Research limitations/implications

The ideas presented in this paper enrich the study of behavioural factors in supply chain management and their impact on supply chain performance, and may benefit researchers in the field. The paper also sets the scene (experimental design, measurement items) for the upcoming field research. The empirical part of the work will provide the necessary evidence for the validation of the established hypotheses.

Practical implications

The proposed linkages may stimulate the interest of supply chain strategists towards more collaborative relationship management and affect their decisions on the behavioural antecedents of relationship formation and management. Moreover, the proposed model may help clarify how the integration of critical operational contingencies – information, operational decisions – can help achieve superior supply chain performance.

Originality/value

The paper establishes a causal relationship between constructs which have not been researched (mutuality/reciprocity, coordination of operational decisions) or have been researched individually or in combination (impact of integration on performance, impact of collaboration on performance) but not in the proposed integrated way. It also addresses the challenge of lack of theoretical justification on the development of knowledge that will assist decision making in SCM/logistics and its integration into models, processes and tasks. Finally, by using RET in selecting of behavioural factors and establishing hypotheses, it adds to the body of knowledge concerning the use of interorganisational theories in supply chain relationships.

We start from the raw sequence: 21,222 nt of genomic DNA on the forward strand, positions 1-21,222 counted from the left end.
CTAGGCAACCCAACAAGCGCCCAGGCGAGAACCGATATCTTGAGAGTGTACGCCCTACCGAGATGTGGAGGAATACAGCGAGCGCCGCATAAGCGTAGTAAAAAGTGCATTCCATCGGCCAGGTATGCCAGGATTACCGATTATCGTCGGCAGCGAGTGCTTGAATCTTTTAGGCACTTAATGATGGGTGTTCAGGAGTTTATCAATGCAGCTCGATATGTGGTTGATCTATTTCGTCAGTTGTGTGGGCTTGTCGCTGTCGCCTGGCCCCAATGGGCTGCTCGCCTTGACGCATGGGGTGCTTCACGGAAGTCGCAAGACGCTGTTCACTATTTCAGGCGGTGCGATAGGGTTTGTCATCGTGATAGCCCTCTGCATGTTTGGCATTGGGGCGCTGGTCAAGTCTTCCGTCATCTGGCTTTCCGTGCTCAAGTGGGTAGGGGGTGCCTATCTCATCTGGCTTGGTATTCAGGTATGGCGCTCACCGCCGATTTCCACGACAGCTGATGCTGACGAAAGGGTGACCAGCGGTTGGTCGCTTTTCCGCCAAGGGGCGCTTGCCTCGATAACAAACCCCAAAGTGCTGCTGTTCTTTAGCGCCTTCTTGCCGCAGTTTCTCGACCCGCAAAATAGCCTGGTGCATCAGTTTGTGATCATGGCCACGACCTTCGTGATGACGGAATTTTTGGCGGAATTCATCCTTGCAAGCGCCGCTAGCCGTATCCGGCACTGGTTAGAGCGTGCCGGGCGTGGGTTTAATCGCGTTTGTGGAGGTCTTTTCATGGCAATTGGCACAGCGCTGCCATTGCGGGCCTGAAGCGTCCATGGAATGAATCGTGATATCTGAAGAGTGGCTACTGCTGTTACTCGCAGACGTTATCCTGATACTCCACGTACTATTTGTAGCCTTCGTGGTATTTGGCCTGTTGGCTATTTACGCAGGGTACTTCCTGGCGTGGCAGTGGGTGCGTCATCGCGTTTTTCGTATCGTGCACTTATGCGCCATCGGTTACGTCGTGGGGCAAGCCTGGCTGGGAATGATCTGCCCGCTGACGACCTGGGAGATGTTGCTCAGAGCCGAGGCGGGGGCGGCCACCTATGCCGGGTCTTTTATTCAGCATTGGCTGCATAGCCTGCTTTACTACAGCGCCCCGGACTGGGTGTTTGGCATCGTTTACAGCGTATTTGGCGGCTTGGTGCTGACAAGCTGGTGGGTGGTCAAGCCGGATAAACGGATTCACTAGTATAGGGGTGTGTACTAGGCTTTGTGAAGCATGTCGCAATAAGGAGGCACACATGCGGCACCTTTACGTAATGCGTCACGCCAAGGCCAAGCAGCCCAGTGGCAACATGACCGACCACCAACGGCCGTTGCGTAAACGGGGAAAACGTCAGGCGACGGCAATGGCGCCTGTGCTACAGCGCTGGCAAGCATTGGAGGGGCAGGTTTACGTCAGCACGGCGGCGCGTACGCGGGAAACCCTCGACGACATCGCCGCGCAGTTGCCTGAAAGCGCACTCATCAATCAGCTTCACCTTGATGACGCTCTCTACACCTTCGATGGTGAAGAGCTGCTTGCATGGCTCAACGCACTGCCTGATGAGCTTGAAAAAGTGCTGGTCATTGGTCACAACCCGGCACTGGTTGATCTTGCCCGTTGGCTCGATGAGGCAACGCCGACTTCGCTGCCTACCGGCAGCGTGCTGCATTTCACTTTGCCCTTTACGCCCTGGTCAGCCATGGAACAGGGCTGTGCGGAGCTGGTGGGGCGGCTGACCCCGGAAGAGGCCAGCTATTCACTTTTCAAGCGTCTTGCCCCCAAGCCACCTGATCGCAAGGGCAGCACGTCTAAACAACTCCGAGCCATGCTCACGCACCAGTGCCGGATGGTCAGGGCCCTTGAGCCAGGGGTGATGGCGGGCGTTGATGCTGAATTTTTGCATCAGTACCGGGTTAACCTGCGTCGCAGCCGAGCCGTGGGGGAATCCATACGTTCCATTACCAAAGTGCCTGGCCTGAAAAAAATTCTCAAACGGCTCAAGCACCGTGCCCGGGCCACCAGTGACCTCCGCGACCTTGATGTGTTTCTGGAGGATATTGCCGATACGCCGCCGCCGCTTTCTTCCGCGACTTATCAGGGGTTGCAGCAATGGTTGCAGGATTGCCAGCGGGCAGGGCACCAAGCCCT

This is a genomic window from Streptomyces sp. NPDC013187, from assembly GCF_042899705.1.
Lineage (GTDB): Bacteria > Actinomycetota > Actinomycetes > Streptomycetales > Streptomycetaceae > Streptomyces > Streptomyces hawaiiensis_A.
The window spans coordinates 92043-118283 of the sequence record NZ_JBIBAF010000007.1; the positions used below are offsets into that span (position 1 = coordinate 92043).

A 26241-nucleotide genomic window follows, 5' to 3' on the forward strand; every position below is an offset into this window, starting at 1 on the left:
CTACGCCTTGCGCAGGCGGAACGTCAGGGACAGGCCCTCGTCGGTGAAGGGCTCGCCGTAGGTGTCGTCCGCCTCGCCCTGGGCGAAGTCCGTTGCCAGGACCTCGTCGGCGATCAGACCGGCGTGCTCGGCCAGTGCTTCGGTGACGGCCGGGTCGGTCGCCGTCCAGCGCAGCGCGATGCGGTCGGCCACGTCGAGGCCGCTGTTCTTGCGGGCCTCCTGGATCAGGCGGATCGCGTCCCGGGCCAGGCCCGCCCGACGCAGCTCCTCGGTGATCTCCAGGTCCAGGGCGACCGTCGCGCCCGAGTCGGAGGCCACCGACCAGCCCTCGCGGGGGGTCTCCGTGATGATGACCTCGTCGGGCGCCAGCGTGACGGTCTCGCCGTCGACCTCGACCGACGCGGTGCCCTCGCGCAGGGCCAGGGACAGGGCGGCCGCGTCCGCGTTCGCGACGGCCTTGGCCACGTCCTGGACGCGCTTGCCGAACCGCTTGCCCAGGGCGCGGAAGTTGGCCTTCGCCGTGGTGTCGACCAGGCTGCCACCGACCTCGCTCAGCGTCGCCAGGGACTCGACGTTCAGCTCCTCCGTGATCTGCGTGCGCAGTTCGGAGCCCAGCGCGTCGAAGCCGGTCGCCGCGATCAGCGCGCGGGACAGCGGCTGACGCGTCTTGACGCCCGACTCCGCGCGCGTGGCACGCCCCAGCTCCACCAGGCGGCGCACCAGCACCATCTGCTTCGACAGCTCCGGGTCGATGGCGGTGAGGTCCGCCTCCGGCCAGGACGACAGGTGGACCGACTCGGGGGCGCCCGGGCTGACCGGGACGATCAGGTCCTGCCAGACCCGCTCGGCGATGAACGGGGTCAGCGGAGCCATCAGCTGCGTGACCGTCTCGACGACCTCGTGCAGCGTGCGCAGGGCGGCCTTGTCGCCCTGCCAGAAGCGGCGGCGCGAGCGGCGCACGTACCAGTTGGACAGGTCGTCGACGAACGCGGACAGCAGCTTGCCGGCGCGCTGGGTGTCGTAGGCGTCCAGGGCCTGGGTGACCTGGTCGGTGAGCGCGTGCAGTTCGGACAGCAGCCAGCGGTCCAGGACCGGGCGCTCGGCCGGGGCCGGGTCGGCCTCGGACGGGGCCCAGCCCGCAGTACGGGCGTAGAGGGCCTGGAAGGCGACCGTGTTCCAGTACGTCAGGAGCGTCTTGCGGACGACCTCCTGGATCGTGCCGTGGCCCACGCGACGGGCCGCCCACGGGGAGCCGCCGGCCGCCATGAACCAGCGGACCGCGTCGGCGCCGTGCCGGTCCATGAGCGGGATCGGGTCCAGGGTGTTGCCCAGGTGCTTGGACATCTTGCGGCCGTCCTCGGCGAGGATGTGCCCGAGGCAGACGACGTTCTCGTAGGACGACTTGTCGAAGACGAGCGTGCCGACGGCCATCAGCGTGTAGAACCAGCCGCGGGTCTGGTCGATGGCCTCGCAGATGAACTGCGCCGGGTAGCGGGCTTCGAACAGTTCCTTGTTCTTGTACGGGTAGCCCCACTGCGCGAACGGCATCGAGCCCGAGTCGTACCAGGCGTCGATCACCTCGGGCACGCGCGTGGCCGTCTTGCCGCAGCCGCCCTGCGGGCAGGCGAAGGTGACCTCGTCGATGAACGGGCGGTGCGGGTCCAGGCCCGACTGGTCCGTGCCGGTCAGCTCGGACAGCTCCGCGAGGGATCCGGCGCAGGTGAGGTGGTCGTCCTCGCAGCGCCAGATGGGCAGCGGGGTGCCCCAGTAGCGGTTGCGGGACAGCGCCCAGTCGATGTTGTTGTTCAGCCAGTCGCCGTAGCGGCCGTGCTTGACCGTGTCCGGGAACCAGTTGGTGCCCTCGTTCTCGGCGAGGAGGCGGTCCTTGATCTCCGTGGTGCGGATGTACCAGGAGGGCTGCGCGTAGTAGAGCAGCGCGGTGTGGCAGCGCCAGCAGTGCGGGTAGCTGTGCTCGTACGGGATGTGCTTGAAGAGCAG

Details

The International Journal of Logistics Management, vol. 25 no. 3
Type: Research Article
ISSN: 0957-4093

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Article

Tushar Vaishnav and Levent Altinay

The purpose of this paper is to provide insights on the franchise partner recruitment process and decision‐making criteria used to select partners. It aims to investigate…

Abstract

Purpose

The purpose of this paper is to provide insights on the franchise partner recruitment process and decision‐making criteria used to select partners. It aims to investigate the process and parameters considered by franchisees in selecting potential international hotel organizations as partners. The success of such choices influences growth of the firms and consequently affecting industry and economy.

Design/methodology/approach

In‐depth semi‐structured interviews with owners, directors, vice presidents and mangers of the franchisee organizations were deployed.

Findings

Findings suggest that partner selection is a multidimensional activity involving several key stages. Indian franchisees use profitability, brand name, operations support as decision‐making criteria while selecting their partners.

Practical implications

Differences occur at various stages of partner selection. A proper understanding of partner selection dynamics and careful consideration of criteria's like culture, organizational values, pricing, experience, etc. would result in a better building of relationship.

Originality/value

The paper highlights the complexity of the process and the decision‐making criteria from a franchisee's perspective. From a practical perspective, it could be of value to future and existing international hotel chains using franchising as a mode of expansion.

Details

Worldwide Hospitality and Tourism Themes, vol. 1 no. 1
Type: Research Article
ISSN: 1755-4217

Keywords